*HIP HOP EMCEE
This is the Big One!
Colorado's Premier Family Event.
Join us on "Small Times Square' for the hourly ball drops!
Be there! Please be reminded all this depends on the Covid Mandates in the state of colorful Colorado! Aloha be good
“Neil McIntyre prides himself on being able to think on his feet. As a beatboxer and freestyle rapper, you have to be ready for anything that's thrown at you. "Beatboxing is kind of like speaking, if you can do it correctly," he said. "I have a background in emceeing and making raps and rhymes, but when you're performing for kids, you have to show that you're the master of your domain. They have to know you can do this. It's way different to rap and beatbox for children instead of adults. It's harder. He would know better than most. He used to be one of the main vocalists in Denver-based Hip Hop group Yo, Flaco! prior to their move more than a decade ago to Los Angeles. Now, he performs under the name "Mr Kneel" and uses his rap skills for the melding of education and entertainment at events for children. Mr Kneel: perfromance depends on the audience McIntyre will perform at the Larimer County Library for a spring beak-themed show March 28 (2017). The event is geared towards children and families. He has an idea for the performance in mind, but mentioned it does depend on the audience. "Right now, I've been doing a bunch of Dr. Seuss-themed stuff in my shows, and it's great, "he said" But one thing about doing a library show, you have to prepare for toddlers or teenagers. I have to be ready for either, because I don't want to insult the teens' intelligence, but I can't completely go over the kid's heads." The trick with performing a show with younger children is not to pander to them, but make sure the material keeps them striving for more, he said. They're more likely to be engaged with what you have to say, McIntyre noted. Messages in his shows range from learning to respect yourself and others to getting away from video games and reading more. After leaving Yo, Flaco! in 2006, the beatboxer went back to teaching, one of his first loves. He wanted to work with kids in urban areas, but quickly found out that they weren't fans of the children's music like The Wiggles. "These kids wanted to listen to stuff on the radio, but you obviously can't play that in preschool or elementary classes," he said. "I realized we don't have music for kids that are too old for 'Dora the Explorer' but still too young for Katy Perry. So I found a niche to do something fun for families and elementary-aged kids." Folding his beatboxing skills into his children's shows has helped him connect to his audience, because the kids are mystified by his ability. They think it's almost magical, he said. "I just love inspiring kids to go out and do something amazing." he said. "I love seeing kids get excited about music when I work with them. I think it's so much easier to connect with them through music. Ellen Fiske is the Wyoming Tribune Eagle's features writer. She can be reached at..... firstname.lastname@example.org” - Ellen Fike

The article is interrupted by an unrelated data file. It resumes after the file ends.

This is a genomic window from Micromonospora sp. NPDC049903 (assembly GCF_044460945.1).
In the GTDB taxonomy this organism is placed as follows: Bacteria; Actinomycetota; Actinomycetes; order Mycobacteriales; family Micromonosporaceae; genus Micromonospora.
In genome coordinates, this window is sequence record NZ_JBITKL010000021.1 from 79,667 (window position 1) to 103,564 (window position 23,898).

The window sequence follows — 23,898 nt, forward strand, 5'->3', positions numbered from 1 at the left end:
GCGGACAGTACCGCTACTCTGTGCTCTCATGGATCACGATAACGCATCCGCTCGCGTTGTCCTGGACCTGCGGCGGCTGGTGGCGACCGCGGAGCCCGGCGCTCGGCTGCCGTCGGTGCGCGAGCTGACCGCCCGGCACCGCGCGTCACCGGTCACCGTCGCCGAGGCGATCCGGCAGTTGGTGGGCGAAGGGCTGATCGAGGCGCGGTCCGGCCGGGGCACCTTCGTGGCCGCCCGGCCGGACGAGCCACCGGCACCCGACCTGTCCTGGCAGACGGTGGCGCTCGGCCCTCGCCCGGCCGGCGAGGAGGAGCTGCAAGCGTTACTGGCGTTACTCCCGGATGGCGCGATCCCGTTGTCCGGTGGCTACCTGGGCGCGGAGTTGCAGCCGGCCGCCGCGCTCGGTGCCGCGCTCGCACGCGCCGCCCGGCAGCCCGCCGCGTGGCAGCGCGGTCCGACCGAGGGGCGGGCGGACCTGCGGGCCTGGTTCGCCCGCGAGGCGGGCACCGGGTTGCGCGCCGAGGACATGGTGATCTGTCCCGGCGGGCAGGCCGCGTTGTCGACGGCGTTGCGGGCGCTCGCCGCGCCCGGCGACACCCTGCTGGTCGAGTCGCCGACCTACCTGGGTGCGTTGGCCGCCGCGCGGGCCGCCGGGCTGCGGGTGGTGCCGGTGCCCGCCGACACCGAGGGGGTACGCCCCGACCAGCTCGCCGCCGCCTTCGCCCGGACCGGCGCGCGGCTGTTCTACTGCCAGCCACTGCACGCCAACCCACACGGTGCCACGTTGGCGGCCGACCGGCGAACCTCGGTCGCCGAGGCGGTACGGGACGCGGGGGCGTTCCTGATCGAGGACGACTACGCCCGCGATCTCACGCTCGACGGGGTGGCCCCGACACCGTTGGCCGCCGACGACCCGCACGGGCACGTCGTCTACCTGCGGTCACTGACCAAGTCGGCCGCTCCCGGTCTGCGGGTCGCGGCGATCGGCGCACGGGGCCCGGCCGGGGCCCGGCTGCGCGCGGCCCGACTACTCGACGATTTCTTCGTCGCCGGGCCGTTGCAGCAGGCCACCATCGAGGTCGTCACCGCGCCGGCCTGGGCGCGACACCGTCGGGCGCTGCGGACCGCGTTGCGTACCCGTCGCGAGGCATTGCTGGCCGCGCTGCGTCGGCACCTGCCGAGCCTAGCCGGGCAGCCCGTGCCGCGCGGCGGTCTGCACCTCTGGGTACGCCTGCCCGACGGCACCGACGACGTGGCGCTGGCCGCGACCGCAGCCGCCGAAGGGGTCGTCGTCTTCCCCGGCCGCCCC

— Wyoming Tribune Eagle